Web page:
"Think of riding as a science, but love it as an art" ~George MorrisApril 2, 2015 at 2:51 pmJoe-JoeTopics Started: 17Replies Posted: 1205
In addition to all the excellent posts, you could also canter to music – horses like music, and tend to do well with it. Find a song he likes, and use it to help him keep his rhythm. My boy, in addition to improving with this, also improved when I became his only person, AND with the addition of Smartpak’s Muscle Mass supplement. He had been used for lessons, and had a lousy topline. He now pins in conformation classes, and moves like an entirely different horse. We did not canter at all for months, not until his physique improved and he was balanced at the walk and trot. Often, a horse cannot move properly with a rider, due to balance issues – his and the rider’s. Ride without stirrups (or even bareback), until you are moving as one being, not two.
It is never the horse's faultApril 14, 2015 at 7:42 amG & STopics Started: 16Replies Posted: 253
Do you have the same tempo problem lunging without saddle and rider? If no problem with that, what happens if you add your saddle? If the horse was okay with no saddle, but back to uneven tempo with a saddle, you need to check saddle fit. If horse’s tempo is okay on lunge with saddle, find a friend who can lunge the horse with the saddle & you on him. If he was okay until you added the rider, you could still have a saddle fit problem that only appears when there is weight in the saddle. Or, the saddle is not sitting in the correct place, or the rider’s weight is in the wrong place on the horse’s back. Try different saddles, or have an equine chiropractor check out if the horse’s spine is out of alignment. This is more common than one would expect, and worth checking. Also a saddle that works fine with a specific rider on a specific horse could potentially not work on a different horse with that rider, and then be okay on that horse with a different rider. Where & how each rider sits in a saddle on each horse can affect how comfortable the saddle is for the horse. Have you tried riding the horse in a different saddle?May 22, 2015 at 10:06 amkmcpheeTopics Started: 0Replies Posted: 4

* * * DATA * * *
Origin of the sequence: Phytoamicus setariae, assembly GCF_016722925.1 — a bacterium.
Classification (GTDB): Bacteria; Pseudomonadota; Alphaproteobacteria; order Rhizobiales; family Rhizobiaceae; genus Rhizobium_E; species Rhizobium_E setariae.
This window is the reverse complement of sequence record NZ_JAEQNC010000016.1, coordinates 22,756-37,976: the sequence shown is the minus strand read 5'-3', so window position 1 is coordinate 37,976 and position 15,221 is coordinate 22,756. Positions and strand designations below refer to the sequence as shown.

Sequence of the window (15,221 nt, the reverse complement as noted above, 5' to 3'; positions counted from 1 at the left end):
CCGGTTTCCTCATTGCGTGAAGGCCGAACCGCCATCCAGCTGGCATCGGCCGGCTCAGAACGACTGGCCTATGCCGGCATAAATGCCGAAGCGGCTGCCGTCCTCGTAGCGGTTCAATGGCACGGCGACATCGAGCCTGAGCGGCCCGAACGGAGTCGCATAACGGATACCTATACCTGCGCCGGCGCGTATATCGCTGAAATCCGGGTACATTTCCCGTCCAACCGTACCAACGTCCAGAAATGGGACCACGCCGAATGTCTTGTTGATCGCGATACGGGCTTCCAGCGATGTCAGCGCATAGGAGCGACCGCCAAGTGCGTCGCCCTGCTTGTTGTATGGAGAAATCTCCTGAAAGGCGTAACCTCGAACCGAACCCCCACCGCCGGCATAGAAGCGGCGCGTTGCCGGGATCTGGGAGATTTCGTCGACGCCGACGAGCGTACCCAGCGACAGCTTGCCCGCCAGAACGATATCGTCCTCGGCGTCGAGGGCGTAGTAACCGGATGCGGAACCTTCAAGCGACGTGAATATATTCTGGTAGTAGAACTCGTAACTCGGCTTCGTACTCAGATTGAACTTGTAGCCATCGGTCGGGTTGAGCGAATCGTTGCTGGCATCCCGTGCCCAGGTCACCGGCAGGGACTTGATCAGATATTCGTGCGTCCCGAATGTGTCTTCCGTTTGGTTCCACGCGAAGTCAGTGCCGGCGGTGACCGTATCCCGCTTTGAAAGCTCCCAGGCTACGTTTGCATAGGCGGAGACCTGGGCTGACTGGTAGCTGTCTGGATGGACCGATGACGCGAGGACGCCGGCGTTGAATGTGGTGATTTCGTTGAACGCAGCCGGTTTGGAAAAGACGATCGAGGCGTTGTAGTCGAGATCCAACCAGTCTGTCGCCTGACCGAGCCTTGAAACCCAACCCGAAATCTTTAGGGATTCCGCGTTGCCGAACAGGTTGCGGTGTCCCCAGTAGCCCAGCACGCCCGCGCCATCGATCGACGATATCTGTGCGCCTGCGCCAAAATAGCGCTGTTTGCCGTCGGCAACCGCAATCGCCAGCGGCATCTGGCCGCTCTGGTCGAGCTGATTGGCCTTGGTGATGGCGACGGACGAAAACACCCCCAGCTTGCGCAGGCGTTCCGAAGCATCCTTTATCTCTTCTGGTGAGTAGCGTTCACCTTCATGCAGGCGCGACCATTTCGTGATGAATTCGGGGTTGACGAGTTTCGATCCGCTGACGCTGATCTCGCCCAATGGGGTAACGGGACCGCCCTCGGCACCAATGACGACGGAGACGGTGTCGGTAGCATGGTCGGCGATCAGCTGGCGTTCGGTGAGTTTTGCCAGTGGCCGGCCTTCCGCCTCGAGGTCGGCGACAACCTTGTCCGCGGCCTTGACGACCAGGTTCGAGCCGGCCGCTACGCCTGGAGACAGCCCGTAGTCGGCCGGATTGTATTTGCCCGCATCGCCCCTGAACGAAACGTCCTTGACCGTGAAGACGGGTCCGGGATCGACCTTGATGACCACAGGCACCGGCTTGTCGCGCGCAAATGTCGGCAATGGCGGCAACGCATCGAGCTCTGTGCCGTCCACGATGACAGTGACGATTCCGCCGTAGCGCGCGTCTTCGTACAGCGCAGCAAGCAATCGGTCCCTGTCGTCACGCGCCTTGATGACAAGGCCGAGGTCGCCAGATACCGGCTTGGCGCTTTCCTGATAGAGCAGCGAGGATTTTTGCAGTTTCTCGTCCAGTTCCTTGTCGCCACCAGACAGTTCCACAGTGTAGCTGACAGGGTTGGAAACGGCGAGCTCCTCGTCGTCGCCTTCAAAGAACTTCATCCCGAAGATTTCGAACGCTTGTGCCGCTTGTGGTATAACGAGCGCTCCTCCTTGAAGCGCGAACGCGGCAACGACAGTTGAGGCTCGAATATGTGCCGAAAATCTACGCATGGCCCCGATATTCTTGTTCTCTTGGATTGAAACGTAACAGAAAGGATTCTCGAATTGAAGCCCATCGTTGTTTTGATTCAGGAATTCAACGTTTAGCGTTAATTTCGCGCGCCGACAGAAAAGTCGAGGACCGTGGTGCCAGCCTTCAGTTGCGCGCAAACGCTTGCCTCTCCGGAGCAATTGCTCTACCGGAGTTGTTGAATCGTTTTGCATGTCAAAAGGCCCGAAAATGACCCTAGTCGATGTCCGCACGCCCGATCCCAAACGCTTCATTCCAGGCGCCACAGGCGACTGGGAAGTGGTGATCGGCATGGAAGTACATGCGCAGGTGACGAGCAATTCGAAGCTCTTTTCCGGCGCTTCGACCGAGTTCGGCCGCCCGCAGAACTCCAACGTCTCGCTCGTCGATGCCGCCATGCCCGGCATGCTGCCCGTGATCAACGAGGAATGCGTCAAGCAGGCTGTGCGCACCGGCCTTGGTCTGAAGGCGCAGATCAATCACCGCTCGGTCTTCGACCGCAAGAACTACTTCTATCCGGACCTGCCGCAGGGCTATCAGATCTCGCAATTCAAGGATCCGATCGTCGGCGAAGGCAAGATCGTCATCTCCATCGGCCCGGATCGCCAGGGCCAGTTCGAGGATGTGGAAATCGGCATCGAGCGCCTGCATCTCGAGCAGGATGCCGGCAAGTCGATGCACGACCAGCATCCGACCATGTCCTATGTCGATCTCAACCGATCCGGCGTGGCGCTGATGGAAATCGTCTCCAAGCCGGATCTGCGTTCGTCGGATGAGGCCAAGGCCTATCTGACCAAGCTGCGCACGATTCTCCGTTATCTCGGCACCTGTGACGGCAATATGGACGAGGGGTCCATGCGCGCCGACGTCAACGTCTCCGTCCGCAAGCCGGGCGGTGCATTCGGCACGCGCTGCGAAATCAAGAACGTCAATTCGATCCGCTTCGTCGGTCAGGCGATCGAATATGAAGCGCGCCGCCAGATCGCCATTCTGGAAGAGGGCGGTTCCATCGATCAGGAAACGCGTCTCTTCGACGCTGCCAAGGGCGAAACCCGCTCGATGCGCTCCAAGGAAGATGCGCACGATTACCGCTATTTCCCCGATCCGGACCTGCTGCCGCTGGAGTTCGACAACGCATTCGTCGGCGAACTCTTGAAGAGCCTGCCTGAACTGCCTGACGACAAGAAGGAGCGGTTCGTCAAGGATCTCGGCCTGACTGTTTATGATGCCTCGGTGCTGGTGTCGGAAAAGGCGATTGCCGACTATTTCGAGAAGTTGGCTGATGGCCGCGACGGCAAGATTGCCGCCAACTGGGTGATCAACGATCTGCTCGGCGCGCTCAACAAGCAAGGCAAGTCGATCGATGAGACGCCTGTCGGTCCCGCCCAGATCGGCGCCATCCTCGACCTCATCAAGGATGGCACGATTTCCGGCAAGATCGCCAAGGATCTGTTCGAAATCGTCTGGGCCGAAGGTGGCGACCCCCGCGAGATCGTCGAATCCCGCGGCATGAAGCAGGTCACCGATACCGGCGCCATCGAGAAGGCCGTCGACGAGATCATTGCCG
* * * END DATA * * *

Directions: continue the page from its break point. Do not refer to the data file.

My horse had a similar issue when I first bought him– it was like an all or nothing canter. He had very little muscle though– once he was in a regular program with me (Riding him six days a week) he started to gain muscle and I eventually put him in bungees, which helped him balance and build his top line up. his canter has gotten much more balanced, and as a result, much slower. I would also suggest counter-cantering to really teach the horse to balance themselves (will also help with lead changes). Another thing was putting him on a Vitamin E supplement– I use Elevate. It’s really great for a whole variety of reasons, and if there is any soreness that he is experiencing, it will only help!
I dont know how old your horse is (mine was 4 when I got him) or whether or not he is underdeveloped, but hopefully some of this info will help.
You must be logged in to reply to this topic.